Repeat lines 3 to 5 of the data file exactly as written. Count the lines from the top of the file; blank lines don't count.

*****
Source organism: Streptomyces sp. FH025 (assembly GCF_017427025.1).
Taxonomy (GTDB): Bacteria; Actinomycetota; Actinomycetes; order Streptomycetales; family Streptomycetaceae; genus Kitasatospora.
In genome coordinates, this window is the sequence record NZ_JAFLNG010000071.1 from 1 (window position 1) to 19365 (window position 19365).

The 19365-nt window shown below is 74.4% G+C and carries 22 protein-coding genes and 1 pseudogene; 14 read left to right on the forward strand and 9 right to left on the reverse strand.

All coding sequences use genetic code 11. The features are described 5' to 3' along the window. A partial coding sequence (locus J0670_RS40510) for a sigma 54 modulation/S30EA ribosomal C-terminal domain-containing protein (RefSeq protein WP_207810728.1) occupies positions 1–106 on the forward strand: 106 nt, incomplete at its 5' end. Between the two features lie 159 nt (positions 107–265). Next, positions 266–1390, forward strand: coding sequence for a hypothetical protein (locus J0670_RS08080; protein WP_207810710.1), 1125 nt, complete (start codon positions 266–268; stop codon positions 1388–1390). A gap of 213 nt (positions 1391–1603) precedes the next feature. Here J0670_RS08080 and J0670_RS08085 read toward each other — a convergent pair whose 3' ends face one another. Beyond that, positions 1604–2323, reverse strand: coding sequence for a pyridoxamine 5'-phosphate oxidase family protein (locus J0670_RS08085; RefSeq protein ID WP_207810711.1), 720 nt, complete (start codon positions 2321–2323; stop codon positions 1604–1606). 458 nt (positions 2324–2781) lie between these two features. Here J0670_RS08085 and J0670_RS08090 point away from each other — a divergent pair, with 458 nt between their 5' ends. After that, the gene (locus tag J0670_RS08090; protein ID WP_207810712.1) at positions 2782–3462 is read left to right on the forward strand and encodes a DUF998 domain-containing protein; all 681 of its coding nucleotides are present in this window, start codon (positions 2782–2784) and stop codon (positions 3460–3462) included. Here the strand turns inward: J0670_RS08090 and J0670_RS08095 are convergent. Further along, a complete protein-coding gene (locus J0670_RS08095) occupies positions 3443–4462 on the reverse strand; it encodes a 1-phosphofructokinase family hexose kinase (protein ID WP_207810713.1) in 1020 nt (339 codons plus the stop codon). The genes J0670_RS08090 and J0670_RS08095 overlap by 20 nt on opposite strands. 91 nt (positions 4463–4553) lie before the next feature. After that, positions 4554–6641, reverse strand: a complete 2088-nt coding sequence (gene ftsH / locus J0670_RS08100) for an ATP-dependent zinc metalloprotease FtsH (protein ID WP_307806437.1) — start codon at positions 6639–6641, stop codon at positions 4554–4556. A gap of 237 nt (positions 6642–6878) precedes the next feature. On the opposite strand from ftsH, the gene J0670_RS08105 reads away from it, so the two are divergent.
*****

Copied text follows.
In genome coordinates, this window is the sequence record NZ_JAFLNG010000071.1 from 1 (window position 1) to 19365 (window position 19365).

The 19365-nt window shown below is 74.4% G+C and carries 22 protein-coding genes and 1 pseudogene; 14 read left to right on the forward strand and 9 right to left on the reverse strand.

All coding sequences use genetic code 11. The features are described 5' to 3' along the window. A partial coding sequence (locus J0670_RS40510) for a sigma 54 modulation/S30EA ribosomal C-terminal domain-containing protein (RefSeq protein WP_207810728.1) occupies positions 1–106 on the forward strand: 106 nt, incomplete at its 5' end. Between the two features lie 159 nt (positions 107–265). Next, positions 266–1390, forward strand: coding sequence for a hypothetical protein (locus J0670_RS08080; protein WP_207810710.1), 1125 nt, complete (start codon positions 266–268; stop codon positions 1388–1390). A gap of 213 nt (positions 1391–1603) precedes the next feature. Here J0670_RS08080 and J0670_RS08085 read toward each other — a convergent pair whose 3' ends face one another. Beyond that, positions 1604–2323, reverse strand: coding sequence for a pyridoxamine 5'-phosphate oxidase family protein (locus J0670_RS08085; RefSeq protein ID WP_207810711.1), 720 nt, complete (start codon positions 2321–2323; stop codon positions 1604–1606). 458 nt (positions 2324–2781) lie between these two features. Here J0670_RS08085 and J0670_RS08090 point away from each other — a divergent pair, with 458 nt between their 5' ends. After that, the gene (locus tag J0670_RS08090; protein ID WP_207810712.1) at positions 2782–3462 is read left to right on the forward strand and encodes a DUF998 domain-containing protein; all 681 of its coding nucleotides are present in this window, start codon (positions 2782–2784) and stop codon (positions 3460–3462) included. Here the strand turns inward: J0670_RS08090 and J0670_RS08095 are convergent. Further along, a complete protein-coding gene (locus J0670_RS08095) occupies positions 3443–4462 on the reverse strand; it encodes a 1-phosphofructokinase family hexose kinase (protein ID WP_207810713.1) in 1020 nt (339 codons plus the stop codon). The genes J0670_RS08090 and J0670_RS08095 overlap by 20 nt on opposite strands. 91 nt (positions 4463–4553) lie before the next feature. After that, positions 4554–6641, reverse strand: a complete 2088-nt coding sequence (gene ftsH / locus J0670_RS08100) for an ATP-dependent zinc metalloprotease FtsH (protein ID WP_307806437.1) — start codon at positions 6639–6641, stop codon at positions 4554–4556. A gap of 237 nt (positions 6642–6878) precedes the next feature. On the opposite strand from ftsH, the gene J0670_RS08105 reads away from it, so the two are divergent.